Jennifer Stayton

Higher Ed: Surviving And Succeeding During Freshman Year In College (Or Through Any Big Life Change)

First-year college student students often encounter tougher classes in a new environment without the familiar supports of home. In this episode of KUT’s podcast “Higher Ed,” Southwestern University President Dr. Ed Burger and KUT’s Jennifer Stayton explore strategies for staying on course when so much is changing.

“You’re going to be homesick. You’re going to be miserable. You’re going to be alone…. You’re going to feel like there’s no one on the planet that gets you.”

That’s how Ed describes those first few days or weeks or months of freshman year in college. While it may not be quite that extreme for everyone, heading off to college is a significant transition. Ed believes successfully navigating those changes starts with acknowledging them.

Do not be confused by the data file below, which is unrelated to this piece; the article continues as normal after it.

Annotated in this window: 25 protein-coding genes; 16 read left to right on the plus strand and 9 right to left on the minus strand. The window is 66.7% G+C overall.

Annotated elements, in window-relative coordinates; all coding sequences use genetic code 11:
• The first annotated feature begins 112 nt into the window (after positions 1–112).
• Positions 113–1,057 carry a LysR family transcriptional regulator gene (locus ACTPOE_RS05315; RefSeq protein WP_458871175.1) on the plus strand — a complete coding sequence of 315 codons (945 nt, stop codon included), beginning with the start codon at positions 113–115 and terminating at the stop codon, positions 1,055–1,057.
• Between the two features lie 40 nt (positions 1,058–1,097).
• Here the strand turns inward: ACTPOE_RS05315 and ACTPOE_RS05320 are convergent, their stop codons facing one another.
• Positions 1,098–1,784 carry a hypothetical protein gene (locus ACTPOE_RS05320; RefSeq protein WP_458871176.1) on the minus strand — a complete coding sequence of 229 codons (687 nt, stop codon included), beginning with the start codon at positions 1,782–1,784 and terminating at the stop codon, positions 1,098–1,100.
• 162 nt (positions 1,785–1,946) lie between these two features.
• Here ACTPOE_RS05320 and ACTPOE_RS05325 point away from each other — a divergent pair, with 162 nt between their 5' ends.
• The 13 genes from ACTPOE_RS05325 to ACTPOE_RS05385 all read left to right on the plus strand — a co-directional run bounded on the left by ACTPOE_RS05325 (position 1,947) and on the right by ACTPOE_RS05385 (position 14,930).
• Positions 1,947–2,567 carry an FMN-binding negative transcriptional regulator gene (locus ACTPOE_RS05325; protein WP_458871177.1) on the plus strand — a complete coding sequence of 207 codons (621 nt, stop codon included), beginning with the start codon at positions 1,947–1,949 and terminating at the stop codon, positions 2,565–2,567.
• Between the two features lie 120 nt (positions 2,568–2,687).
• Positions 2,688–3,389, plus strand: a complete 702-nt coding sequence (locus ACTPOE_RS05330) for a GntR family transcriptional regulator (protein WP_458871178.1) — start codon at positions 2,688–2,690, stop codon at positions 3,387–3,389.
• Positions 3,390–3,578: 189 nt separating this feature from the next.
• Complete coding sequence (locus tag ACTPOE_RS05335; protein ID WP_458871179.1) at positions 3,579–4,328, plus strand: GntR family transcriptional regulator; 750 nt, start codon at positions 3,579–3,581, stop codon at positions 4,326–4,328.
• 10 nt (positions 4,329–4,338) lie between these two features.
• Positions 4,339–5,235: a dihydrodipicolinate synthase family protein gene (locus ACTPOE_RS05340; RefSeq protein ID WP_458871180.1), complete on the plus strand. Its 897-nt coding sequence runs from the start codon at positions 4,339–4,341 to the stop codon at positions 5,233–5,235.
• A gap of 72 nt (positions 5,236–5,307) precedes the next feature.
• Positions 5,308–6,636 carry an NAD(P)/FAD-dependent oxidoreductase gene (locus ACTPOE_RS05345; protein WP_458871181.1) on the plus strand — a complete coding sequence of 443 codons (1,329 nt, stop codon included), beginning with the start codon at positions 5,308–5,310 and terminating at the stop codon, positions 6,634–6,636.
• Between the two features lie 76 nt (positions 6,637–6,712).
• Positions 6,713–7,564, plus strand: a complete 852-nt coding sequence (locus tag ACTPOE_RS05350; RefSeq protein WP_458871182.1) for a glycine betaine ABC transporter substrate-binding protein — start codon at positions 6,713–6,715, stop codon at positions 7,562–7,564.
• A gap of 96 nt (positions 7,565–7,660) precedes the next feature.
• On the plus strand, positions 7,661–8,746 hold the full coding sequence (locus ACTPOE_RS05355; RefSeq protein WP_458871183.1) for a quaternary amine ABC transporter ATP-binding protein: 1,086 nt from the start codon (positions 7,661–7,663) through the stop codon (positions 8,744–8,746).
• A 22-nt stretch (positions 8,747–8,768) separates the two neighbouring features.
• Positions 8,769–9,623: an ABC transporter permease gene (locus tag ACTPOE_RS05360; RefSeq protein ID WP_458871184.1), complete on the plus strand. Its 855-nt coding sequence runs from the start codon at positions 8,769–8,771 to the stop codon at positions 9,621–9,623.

“We are fragile creatures….we are not accustomed to change,” says Ed, ” and I think that our basic modus operandi is we like things to be the same. So, any kind of dramatic change will cause angst and anxiety.”

Ed says being open to new connections and experiences can ease some of that angst and anxiety.

“You will make new relationships and you will make new friendships,” says Ed. ” And they might not look the same as your old friends and your old friendships. Be open to the fact that you might be drawn to someone who you might not have been drawn to in high school.”

Ed also suggests exercising some restraint in getting involved with multiple activities right away.

“There’s a temptation to join everything,” Ed warns. “So, [be] mindful of your time and [make] sure you have down time.”